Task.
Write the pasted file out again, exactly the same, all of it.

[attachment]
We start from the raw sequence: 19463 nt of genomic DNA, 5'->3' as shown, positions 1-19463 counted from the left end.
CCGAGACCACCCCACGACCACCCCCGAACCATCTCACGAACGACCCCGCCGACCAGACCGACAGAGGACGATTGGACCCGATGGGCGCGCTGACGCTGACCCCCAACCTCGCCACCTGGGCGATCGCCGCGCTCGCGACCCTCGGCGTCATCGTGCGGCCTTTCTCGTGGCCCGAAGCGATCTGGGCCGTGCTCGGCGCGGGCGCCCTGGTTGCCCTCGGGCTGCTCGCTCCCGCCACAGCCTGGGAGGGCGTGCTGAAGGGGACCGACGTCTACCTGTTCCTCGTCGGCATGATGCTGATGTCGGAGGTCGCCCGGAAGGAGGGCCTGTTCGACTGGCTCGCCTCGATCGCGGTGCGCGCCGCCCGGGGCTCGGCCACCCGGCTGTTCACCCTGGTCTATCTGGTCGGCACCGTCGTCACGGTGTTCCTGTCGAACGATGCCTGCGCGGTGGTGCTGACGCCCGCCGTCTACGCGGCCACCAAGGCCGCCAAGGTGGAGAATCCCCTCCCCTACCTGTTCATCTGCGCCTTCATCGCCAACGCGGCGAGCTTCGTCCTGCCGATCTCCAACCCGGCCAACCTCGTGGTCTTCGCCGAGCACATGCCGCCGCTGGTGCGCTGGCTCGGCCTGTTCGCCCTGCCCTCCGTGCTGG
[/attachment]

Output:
We start from the raw sequence: 19463 nt of genomic DNA, 5'->3' as shown, positions 1-19463 counted from the left end.
CCGAGACCACCCCACGACCACCCCCGAACCATCTCACGAACGACCCCGCCGACCAGACCGACAGAGGACGATTGGACCCGATGGGCGCGCTGACGCTGACCCCCAACCTCGCCACCTGGGCGATCGCCGCGCTCGCGACCCTCGGCGTCATCGTGCGGCCTTTCTCGTGGCCCGAAGCGATCTGGGCCGTGCTCGGCGCGGGCGCCCTGGTTGCCCTCGGGCTGCTCGCTCCCGCCACAGCCTGGGAGGGCGTGCTGAAGGGGACCGACGTCTACCTGTTCCTCGTCGGCATGATGCTGATGTCGGAGGTCGCCCGGAAGGAGGGCCTGTTCGACTGGCTCGCCTCGATCGCGGTGCGCGCCGCCCGGGGCTCGGCCACCCGGCTGTTCACCCTGGTCTATCTGGTCGGCACCGTCGTCACGGTGTTCCTGTCGAACGATGCCTGCGCGGTGGTGCTGACGCCCGCCGTCTACGCGGCCACCAAGGCCGCCAAGGTGGAGAATCCCCTCCCCTACCTGTTCATCTGCGCCTTCATCGCCAACGCGGCGAGCTTCGTCCTGCCGATCTCCAACCCGGCCAACCTCGTGGTCTTCGCCGAGCACATGCCGCCGCTGGTGCGCTGGCTCGGCCTGTTCGCCCTGCCCTCCGTGCTGG